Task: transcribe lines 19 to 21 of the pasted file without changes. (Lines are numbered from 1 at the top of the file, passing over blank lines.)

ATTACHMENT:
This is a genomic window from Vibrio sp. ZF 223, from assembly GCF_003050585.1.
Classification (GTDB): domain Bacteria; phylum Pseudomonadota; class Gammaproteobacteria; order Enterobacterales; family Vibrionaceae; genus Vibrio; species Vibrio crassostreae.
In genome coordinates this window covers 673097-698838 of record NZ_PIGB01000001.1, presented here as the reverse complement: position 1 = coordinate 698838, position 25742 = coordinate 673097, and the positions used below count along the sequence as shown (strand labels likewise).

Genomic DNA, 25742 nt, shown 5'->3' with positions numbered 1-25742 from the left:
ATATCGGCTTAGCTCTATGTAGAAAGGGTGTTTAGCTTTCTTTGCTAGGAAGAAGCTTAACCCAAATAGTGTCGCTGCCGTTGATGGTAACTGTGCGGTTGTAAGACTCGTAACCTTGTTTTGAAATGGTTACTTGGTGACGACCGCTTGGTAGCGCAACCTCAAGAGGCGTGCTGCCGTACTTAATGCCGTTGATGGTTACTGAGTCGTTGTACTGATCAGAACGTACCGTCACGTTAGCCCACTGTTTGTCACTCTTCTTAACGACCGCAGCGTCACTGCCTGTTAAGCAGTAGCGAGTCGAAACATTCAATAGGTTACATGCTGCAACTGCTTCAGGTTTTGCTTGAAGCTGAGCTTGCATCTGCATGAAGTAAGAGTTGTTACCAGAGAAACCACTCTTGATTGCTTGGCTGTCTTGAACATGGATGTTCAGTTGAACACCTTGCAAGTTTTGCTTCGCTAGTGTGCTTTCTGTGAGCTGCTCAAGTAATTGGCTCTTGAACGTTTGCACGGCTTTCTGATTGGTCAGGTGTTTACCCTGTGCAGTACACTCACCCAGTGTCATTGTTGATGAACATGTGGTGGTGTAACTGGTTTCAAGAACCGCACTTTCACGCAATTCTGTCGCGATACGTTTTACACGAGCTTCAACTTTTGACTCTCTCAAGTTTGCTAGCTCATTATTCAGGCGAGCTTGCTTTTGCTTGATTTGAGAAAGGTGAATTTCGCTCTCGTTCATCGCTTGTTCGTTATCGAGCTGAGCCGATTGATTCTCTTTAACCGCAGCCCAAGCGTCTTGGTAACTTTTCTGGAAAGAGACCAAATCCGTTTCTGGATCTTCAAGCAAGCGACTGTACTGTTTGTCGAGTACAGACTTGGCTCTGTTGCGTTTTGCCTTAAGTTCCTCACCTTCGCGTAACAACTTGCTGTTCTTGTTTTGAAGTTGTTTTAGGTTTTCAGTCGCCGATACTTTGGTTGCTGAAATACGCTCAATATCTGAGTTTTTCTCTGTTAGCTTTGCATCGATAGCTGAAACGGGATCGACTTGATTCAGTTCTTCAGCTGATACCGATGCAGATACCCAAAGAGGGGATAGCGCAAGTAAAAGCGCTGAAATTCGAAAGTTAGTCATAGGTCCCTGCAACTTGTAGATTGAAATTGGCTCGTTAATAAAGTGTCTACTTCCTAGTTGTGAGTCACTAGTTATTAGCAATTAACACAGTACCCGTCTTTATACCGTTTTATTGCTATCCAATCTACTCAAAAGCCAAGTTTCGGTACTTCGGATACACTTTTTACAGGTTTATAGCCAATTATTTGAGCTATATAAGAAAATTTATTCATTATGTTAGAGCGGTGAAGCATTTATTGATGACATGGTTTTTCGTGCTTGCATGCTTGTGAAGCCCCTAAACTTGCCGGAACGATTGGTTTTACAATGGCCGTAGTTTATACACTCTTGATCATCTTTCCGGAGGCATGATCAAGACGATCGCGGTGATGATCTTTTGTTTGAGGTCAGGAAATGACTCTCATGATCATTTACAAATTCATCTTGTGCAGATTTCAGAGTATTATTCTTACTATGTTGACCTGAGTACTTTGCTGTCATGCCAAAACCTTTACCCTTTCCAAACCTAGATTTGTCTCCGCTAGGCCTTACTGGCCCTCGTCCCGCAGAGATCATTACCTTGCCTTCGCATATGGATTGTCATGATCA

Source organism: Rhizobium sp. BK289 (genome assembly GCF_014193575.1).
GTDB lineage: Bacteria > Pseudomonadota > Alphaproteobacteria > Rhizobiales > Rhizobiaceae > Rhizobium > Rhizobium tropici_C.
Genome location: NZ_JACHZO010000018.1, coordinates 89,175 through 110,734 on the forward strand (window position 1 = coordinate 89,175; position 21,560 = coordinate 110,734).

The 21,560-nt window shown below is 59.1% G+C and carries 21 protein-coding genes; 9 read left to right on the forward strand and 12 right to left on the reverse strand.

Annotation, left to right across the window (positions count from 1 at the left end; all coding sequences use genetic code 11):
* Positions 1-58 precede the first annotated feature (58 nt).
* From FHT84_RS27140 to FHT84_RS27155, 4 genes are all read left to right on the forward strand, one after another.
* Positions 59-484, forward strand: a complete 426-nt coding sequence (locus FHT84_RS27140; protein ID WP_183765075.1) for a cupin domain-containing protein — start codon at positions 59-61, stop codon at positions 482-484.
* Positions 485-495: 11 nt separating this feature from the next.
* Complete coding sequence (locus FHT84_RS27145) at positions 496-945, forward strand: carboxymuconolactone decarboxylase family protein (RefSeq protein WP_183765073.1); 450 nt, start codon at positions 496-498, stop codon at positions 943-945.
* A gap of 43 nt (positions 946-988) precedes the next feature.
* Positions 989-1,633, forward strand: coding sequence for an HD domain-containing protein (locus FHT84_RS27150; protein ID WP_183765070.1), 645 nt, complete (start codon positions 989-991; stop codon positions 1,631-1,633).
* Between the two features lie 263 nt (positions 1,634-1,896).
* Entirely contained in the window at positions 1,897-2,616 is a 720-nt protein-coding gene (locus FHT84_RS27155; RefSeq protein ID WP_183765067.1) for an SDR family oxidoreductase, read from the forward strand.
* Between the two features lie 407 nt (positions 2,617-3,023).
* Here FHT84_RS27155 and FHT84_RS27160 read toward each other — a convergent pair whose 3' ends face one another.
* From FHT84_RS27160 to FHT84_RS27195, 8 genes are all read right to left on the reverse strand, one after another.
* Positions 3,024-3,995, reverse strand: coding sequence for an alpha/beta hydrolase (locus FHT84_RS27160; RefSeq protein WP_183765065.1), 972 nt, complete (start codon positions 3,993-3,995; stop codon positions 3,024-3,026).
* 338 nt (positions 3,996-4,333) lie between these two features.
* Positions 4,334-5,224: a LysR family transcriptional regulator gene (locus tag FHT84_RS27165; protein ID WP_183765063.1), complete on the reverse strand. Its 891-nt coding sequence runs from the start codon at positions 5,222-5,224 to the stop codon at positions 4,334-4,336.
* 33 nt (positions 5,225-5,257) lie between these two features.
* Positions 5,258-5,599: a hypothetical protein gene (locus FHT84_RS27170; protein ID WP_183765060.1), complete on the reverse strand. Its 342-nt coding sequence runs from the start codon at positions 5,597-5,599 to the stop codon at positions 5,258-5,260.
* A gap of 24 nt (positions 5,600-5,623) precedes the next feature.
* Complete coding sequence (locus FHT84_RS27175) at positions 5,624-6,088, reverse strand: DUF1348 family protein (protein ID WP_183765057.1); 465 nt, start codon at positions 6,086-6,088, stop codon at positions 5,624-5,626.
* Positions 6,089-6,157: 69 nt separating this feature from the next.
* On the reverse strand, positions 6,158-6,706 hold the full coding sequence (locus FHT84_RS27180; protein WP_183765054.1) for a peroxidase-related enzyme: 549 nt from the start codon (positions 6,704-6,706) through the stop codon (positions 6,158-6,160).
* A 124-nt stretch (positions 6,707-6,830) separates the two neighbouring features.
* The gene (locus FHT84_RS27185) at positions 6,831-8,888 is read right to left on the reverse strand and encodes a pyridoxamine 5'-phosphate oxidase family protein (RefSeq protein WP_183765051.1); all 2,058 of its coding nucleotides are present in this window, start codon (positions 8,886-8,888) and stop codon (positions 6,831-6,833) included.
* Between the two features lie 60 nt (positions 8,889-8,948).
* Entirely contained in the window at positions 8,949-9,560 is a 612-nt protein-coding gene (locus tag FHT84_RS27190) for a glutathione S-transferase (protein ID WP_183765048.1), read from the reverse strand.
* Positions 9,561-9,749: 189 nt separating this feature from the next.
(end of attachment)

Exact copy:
* Entirely contained in the window at positions 1,897-2,616 is a 720-nt protein-coding gene (locus FHT84_RS27155; RefSeq protein ID WP_183765067.1) for an SDR family oxidoreductase, read from the forward strand.
* Between the two features lie 407 nt (positions 2,617-3,023).
* Here FHT84_RS27155 and FHT84_RS27160 read toward each other — a convergent pair whose 3' ends face one another.